Parliament and Politics: Unionists arrive for historic talks: Dublin Castle, once the seat of British power in Ireland, is hosting talks on north-south links, writes David McKittrick

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Indy Politics
DUBLIN CASTLE has seen many things in its 700-odd years including rebellions, risings and, in 1922, the final withdrawal of the British from the city. But it had never, until yesterday, seen hardline Unionists coming down from the north to negotiate with Irish ministers.

They arrived in a white minibus, surrounded by police motorcycle outriders as they swept through the gates of what was once the seat of British power in Ireland. It was, an Irish minister said, 'a historic day by any standards'.

But James Molyneaux, leader of the Ulster Unionist party, had time for neither handshakes nor photo calls as he hurried tight-lipped into the building; and this most modest of politicians will not have liked the sirens and flashing lights which accompanied his delegation's departure last night.

Given Mr Molyneaux's distaste for the dramatic, everyone missed the Rev Ian Paisley and his renowned flair for political theatre. But Mr Paisley had said he would only go south if Dublin offered him some concession on the Irish constitution, and this was not forthcoming.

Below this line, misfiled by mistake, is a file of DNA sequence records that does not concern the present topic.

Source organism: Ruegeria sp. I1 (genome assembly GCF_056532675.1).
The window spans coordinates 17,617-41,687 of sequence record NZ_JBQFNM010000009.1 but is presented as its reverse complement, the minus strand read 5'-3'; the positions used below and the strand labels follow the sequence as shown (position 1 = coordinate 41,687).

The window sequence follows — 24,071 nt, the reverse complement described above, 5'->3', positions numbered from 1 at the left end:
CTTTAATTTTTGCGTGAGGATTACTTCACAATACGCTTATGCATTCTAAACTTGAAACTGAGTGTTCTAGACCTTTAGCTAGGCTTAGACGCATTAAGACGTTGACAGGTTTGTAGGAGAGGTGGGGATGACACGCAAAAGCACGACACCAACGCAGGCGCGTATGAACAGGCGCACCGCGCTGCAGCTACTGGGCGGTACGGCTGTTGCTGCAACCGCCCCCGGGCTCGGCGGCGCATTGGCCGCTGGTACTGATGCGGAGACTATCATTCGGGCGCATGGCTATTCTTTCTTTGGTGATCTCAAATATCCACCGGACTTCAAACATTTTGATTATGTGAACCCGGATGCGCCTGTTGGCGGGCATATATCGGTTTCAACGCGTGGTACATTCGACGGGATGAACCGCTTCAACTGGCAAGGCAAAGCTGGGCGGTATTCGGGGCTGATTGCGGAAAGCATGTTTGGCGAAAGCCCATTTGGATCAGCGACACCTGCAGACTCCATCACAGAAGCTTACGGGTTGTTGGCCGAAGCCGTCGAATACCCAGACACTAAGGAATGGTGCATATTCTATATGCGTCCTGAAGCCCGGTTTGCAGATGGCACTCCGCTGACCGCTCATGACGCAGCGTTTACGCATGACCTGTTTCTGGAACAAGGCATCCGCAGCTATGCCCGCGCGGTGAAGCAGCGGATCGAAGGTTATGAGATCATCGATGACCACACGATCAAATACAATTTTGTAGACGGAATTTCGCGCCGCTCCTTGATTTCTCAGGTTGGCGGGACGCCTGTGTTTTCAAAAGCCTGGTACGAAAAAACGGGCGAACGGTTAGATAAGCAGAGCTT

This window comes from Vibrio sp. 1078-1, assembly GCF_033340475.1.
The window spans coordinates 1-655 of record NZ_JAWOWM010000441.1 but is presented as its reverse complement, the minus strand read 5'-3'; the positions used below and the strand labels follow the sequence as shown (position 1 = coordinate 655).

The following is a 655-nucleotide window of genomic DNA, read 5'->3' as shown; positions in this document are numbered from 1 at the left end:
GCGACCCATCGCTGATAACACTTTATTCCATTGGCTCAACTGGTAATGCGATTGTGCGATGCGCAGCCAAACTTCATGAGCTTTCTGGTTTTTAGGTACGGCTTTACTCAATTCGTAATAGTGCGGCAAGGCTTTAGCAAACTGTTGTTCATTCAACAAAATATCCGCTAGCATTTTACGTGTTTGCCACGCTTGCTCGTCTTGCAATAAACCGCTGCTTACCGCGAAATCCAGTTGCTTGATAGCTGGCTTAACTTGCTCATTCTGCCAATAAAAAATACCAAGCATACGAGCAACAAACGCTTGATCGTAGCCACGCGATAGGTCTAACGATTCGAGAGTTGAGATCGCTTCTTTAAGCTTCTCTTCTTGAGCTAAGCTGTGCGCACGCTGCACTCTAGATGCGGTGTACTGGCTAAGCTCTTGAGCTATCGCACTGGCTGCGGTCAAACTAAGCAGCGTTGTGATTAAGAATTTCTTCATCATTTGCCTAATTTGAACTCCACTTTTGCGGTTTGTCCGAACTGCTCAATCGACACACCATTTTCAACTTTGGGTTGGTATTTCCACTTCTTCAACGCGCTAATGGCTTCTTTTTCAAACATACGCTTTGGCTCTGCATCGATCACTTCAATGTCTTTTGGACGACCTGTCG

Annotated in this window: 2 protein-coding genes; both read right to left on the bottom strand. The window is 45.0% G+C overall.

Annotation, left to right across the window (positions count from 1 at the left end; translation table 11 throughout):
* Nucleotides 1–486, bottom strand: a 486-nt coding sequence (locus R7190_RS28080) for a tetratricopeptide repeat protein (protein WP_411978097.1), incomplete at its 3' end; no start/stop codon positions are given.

Ireland is a small place. Had Mr Paisley's deputy Peter Robinson made the trip, and wandered into the castle canteen, he would have run into Justice Liam Hamilton. A few years back Justice Hamilton was the judge who fined Mr Robinson thousands of pounds for taking part in a nocturnal incursion across the border into the south. Times have changed, however, and yesterday the Irish police were escorting Unionists rather than arresting them.

The absence of Mr Paisley and Mr Robinson is one sign of the difficulties the talks are experiencing. Having failed to reach agreement on how Northern Ireland's internal administration should be handled, the participants have now moved on to the question of future north-south relations.

Behind the closed doors, the Unionists will have argued for changes to the Irish constitution, while Nationalists sought to establish what might be on offer in exchange for such a move.

History was all around them as they talked. They lunched in St Patrick's Hall beneath an extravagant 18th-century depiction of Henry II receiving the surrender of Irish chieftains in 1171.

A great deal of water has flowed under the bridge since then. Yet, as the necessity for continuing talks demonstrates, the Irish question still awaits final settlement. It will take some time to show whether the talks will have substance as well as symbolism.

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